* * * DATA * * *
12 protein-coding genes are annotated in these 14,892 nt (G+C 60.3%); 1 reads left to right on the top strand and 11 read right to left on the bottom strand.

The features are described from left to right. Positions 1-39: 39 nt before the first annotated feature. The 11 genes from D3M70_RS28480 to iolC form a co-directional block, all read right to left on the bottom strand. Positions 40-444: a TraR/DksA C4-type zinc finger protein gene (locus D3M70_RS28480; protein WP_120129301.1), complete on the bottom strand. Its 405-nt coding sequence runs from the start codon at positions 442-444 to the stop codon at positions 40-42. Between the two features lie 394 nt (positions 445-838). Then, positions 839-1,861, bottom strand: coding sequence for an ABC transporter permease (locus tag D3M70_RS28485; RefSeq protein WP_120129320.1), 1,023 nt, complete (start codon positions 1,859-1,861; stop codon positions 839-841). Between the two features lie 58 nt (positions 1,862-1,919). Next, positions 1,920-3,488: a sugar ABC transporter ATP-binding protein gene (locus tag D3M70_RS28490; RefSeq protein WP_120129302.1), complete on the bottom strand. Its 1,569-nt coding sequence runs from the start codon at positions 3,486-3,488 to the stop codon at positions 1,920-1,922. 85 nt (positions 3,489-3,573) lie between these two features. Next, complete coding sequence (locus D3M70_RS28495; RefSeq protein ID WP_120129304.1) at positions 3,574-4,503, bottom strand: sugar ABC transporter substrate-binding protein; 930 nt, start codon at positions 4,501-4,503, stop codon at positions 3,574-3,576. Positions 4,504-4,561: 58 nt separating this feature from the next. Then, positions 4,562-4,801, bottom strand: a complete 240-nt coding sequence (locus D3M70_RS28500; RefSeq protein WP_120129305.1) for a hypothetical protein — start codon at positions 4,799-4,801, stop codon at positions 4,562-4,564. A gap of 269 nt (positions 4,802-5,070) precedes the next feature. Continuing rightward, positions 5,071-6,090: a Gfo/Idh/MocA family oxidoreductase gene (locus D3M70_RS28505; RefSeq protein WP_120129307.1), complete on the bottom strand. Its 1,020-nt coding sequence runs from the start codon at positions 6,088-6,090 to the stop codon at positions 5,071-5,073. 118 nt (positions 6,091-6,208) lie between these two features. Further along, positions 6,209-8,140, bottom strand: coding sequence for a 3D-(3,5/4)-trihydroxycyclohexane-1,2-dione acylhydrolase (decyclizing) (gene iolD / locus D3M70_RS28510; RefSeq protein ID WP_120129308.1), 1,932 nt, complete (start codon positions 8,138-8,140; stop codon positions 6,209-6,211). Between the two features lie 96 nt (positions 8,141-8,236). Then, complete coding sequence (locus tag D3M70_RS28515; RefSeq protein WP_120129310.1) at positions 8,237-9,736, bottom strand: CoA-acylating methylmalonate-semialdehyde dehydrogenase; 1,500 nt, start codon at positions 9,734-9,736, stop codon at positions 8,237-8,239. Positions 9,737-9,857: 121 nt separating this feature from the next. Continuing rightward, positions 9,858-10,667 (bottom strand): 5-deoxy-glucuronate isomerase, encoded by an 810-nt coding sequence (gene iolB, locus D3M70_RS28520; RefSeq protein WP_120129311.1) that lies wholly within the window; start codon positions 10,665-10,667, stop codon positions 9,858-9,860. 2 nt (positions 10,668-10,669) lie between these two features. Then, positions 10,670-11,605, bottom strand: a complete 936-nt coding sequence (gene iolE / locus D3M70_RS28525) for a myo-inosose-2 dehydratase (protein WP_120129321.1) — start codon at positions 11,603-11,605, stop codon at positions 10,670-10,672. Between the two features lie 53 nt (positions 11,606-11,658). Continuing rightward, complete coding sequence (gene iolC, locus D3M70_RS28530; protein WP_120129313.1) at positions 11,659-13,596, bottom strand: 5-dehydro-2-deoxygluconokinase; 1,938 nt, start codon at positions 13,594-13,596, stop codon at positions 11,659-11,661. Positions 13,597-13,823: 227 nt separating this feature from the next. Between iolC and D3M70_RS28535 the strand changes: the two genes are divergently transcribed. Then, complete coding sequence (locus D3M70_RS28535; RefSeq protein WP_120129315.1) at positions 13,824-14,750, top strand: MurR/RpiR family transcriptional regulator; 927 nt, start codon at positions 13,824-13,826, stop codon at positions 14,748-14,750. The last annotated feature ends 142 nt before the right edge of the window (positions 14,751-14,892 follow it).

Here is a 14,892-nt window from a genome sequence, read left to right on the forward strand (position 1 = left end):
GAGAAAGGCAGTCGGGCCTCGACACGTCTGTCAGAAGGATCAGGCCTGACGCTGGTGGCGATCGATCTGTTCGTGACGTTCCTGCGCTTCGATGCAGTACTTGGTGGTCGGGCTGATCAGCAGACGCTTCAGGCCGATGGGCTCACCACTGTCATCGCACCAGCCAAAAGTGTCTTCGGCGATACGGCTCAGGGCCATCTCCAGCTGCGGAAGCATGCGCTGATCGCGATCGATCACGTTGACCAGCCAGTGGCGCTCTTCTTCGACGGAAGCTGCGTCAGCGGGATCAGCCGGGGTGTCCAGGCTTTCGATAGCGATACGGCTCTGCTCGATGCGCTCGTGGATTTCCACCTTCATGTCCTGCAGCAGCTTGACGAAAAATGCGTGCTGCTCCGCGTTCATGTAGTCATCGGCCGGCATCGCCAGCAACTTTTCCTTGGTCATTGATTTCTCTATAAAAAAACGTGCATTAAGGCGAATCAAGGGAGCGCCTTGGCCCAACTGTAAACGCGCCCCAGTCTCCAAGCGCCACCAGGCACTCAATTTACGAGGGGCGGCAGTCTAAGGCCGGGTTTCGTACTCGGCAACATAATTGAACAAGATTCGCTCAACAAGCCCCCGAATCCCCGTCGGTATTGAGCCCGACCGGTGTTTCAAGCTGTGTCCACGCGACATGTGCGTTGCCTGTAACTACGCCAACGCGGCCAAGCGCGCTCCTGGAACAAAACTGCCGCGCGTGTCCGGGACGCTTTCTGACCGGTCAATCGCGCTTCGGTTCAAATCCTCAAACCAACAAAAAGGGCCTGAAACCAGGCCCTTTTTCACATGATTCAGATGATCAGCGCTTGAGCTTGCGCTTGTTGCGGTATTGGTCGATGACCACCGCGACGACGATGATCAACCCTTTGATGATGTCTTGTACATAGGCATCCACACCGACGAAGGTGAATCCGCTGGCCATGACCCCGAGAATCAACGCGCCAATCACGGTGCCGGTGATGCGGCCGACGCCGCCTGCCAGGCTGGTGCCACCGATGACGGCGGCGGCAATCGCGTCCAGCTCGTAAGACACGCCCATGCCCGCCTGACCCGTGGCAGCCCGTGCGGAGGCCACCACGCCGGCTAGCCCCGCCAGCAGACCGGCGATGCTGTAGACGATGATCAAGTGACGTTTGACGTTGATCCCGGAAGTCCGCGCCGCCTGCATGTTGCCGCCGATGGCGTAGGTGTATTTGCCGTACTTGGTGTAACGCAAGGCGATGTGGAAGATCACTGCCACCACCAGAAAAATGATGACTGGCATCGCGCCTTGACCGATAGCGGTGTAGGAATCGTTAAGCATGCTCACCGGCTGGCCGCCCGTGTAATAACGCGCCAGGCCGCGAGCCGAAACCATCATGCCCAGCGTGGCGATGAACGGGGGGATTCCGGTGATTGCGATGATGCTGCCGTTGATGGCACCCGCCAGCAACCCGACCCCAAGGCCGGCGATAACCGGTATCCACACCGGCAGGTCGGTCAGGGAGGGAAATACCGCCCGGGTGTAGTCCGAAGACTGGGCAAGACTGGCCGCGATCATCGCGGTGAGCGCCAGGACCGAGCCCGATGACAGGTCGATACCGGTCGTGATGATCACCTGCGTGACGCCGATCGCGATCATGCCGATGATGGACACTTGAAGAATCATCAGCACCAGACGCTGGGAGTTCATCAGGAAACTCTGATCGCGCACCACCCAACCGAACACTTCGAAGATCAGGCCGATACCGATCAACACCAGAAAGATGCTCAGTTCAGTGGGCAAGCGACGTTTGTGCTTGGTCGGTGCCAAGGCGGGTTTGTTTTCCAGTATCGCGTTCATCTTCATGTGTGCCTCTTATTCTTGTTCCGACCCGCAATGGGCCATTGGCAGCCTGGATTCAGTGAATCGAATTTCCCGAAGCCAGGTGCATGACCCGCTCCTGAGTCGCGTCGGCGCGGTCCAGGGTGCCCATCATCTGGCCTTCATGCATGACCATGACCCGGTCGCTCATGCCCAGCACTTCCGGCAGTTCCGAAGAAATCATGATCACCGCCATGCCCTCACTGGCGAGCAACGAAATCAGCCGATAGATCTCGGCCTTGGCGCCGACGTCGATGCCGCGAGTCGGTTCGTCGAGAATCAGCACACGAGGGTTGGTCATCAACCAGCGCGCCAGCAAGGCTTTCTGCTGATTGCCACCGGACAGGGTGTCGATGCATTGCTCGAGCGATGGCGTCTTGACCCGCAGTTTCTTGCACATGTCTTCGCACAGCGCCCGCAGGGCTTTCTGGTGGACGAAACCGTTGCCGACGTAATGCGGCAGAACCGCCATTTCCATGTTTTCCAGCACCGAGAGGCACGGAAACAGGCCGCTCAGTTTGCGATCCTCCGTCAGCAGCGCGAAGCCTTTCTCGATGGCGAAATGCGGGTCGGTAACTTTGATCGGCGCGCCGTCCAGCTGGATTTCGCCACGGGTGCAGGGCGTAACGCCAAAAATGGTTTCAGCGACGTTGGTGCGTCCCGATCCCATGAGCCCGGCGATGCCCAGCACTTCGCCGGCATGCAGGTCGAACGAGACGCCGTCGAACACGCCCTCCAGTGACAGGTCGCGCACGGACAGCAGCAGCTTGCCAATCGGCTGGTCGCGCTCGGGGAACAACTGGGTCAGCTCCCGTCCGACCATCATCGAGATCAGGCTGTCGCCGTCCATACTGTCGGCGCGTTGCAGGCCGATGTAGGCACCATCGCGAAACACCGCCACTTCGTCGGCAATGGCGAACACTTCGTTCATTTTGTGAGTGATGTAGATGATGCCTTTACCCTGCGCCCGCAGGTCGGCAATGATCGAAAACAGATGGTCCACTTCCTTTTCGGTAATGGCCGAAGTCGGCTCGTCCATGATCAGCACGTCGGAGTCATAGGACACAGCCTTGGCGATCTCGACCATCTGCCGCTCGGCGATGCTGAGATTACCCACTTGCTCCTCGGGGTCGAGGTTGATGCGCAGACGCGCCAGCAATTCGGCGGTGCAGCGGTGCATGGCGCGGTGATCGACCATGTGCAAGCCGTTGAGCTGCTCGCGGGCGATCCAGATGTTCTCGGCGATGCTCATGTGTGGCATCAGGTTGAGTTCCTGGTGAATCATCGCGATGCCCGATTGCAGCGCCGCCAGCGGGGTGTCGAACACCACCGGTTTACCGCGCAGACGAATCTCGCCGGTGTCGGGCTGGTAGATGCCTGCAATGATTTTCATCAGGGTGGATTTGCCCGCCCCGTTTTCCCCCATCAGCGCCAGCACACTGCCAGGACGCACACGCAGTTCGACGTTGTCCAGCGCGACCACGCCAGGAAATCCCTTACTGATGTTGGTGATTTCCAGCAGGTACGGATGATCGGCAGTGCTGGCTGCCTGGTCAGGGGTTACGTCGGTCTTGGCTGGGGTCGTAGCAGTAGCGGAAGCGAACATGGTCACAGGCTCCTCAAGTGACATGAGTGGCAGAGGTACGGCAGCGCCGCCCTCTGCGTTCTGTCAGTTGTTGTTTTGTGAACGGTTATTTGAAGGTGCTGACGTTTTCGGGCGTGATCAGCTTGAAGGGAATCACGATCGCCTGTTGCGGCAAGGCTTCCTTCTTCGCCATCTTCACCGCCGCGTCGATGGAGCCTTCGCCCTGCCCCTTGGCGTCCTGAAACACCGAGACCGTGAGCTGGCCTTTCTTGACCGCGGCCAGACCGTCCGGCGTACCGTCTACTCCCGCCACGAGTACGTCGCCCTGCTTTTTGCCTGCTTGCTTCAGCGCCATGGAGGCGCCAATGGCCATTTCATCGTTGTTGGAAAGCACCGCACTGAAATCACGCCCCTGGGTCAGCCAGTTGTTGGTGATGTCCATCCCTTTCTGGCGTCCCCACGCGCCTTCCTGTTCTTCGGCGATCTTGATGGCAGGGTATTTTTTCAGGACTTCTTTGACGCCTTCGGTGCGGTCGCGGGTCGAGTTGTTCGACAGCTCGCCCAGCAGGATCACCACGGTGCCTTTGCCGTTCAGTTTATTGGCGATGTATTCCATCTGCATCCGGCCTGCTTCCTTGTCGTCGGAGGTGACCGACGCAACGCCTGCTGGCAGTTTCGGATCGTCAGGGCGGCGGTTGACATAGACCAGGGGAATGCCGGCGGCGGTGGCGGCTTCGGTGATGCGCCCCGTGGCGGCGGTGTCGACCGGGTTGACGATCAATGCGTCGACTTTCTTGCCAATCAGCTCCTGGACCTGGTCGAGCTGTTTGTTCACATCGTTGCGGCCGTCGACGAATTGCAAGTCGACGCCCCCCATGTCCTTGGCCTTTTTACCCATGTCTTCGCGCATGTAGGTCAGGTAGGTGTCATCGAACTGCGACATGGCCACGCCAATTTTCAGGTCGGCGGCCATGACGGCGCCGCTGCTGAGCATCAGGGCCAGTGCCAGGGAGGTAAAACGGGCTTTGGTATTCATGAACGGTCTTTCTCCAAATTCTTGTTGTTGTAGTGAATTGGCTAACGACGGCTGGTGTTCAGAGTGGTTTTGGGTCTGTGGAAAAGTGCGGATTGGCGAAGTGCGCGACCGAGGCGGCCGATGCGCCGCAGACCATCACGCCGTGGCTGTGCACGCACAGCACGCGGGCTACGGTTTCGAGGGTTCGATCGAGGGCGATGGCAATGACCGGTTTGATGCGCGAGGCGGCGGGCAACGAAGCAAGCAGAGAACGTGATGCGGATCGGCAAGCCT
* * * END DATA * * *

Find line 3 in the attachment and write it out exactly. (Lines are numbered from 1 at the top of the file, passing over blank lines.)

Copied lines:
Here is a 14,892-nt window from a genome sequence, read left to right on the forward strand (position 1 = left end):